REWILDING

Rewilding

The rewilding debate is as twisty and tangled as an ancient wood and different opinions abound as to the true definition of rewilding. Some believe it is defined by wild spaces that are completely devoid of management. Others think wild spaces would be better restored if humans lend a helping hand, reversing some of their damage before standing back and allowing nature to take over. As a word it is hotly contested and controversial. As a concept, whatever your stance, the fundamental principles are ubiquitous. Rewilding is a restoration of large areas of managed land into uncultivated land, where natural processes are allowed a free reign as opposed to rigorous management.

Key to rewilding is the idea of letting natural processes take over, allowing nature to uncoil unhampered by human over-interference, a diverse, fluid, living landscape shielded from over management. Wilderness areas that will return landscapes to places of ecological diversity, ruled by their own processes, shaped by nature as opposed to a pre-determined human plan.

Why rewilding then? Ecosystems are built upon what are known as trophic cascades. Trophic cascades are extremely complex processes that determine the route of energy flow through an ecosystem, involving myriad animal and plant species and linking animals at the top of the food chain to species at the bottom. Ecologists in recent years have been discovering that disruption to a trophic cascade can have huge impacts on the ecosystem. Too much human interference upsets their balance and the altering the dynamics of a single species can ricochet through the entire ecosystem, wreaking havoc on wildlife and landscapes.

However, restoration of more balanced trophic cascades can result in improved ecological richness. This can be achieved by ceasing damaging land practices, letting natural processes resume, introducing native species back into places where they have become extirpated, and in some cases mitigating the effects of invasive species. The reintroduction of ‘keystone’ species, many of which are now missing from our ecosystems, can help restore trophic cascades to an even keel. Beavers, for example, are a keystone species and contribute to increasing wildlife in river systems, reducing flooding and improving water quality.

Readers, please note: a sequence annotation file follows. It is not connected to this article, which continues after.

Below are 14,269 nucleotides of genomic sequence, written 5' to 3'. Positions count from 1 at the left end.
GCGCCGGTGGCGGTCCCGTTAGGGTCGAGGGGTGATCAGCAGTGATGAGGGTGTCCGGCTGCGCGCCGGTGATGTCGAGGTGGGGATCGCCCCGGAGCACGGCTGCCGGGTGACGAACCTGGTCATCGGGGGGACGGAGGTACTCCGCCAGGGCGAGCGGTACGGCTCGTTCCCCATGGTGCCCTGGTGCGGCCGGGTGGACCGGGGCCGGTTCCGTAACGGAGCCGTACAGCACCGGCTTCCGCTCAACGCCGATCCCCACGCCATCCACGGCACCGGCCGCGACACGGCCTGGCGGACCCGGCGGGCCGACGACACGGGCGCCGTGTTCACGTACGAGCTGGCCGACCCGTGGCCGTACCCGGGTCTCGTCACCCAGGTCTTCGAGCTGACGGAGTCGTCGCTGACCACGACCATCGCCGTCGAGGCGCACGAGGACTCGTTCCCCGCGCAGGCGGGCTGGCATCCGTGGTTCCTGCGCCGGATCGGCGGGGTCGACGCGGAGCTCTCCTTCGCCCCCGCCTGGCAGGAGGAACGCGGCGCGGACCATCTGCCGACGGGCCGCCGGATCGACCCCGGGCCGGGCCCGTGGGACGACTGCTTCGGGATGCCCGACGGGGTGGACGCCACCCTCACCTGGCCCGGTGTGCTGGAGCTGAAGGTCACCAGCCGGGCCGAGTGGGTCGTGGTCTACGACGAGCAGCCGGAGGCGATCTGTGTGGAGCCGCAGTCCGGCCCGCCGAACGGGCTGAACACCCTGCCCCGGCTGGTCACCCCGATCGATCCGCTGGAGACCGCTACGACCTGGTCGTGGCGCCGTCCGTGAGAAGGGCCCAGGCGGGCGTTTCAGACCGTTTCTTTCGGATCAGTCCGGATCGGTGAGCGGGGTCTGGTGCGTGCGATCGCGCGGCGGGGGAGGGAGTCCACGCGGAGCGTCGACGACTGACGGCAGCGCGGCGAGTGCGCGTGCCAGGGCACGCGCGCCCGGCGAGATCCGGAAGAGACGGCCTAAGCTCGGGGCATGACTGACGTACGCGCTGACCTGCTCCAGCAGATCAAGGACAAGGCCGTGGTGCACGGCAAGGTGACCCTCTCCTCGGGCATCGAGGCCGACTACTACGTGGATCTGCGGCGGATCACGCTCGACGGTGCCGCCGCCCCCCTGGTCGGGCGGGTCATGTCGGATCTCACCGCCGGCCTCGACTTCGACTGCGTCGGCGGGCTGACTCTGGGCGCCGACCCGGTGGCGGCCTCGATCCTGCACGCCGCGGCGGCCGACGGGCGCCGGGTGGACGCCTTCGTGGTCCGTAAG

Large carnivores, or apex predators, are an important part of trophic webs, their influence at the top of the food chain cascading down and driving ecosystems. Lynx, a natural control to roe deer, is one of these apex predators. Predators tend to be the most controversial in rewilding debate, and extensive research and widespread support would be essential before reintroduction could be considered. Introduction of large carnivores is well outside of the scope of Cambrian Wildwood, and we consider that the Cambrian Mountains, with a predominance of livestock farming, is unsuited to such a programme.

The rewilding process transcends landscapes and extends to people. In rewilded spaces people can enjoy the restorative, spiritually fulfilling effects of communion with the wild, in biodiverse pockets of nature in all its splendour, areas of land far removed from the long reach of man. Spaces that inspire people to care for this land we all share, fostering a need to protect and conserve our beautiful earth. This is important, and in our ecologically worrying times, has never been more urgent.

What we hope to achieve at Cambrian Wildwood is one of these such places. A place where nature and human spirit can both roam free, dreaming their own dreams away from the indefatigable buzz of modern society. A place of enchantment that returns wealth to the landscape and enchantment to the people who visit it. A place where the cares of the workaday world can be hung on a tree on your way in, forgotten about for a while as you wander, and wonder through a truly wild space.

Click here for a more detailed exploration of rewilding.

See Wildland Network for information and resources on wildland and rewilding.

Some excellent books on rewilding:

 

Cymraeg